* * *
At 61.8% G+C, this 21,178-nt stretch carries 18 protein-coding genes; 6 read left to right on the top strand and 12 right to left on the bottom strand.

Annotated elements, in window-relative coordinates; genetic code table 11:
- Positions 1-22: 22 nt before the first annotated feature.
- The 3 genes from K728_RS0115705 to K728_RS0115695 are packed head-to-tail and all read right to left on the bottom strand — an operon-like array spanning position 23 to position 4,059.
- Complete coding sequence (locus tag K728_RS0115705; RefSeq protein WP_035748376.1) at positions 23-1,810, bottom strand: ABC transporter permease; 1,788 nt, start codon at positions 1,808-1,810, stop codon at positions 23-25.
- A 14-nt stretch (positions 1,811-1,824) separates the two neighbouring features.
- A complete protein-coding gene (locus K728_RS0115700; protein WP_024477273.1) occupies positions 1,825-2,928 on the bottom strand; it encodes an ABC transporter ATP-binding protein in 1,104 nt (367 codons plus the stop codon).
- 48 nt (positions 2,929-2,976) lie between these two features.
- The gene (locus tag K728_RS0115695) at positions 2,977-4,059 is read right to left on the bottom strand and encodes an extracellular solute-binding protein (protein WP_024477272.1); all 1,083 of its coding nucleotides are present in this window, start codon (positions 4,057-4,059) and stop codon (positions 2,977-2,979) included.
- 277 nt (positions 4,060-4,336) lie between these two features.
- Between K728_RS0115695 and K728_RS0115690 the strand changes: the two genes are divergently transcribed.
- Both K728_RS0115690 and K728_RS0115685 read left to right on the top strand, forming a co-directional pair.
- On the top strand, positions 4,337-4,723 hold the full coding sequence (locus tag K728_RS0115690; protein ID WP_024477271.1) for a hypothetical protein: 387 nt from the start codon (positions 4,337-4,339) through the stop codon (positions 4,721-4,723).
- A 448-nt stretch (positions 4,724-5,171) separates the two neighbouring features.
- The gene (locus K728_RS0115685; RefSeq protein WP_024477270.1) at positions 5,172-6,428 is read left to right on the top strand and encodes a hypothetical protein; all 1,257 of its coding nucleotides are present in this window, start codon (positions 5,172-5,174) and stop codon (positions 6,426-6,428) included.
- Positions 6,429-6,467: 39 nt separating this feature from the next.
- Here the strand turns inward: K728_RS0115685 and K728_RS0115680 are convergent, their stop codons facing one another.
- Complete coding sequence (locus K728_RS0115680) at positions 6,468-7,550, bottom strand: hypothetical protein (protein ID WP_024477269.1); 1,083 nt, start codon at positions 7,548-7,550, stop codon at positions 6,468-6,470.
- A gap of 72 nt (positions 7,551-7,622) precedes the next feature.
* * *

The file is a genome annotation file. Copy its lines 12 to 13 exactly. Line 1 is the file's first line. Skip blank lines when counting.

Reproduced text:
- Both K728_RS0115690 and K728_RS0115685 read left to right on the top strand, forming a co-directional pair.
- On the top strand, positions 4,337-4,723 hold the full coding sequence (locus tag K728_RS0115690; protein ID WP_024477271.1) for a hypothetical protein: 387 nt from the start codon (positions 4,337-4,339) through the stop codon (positions 4,721-4,723).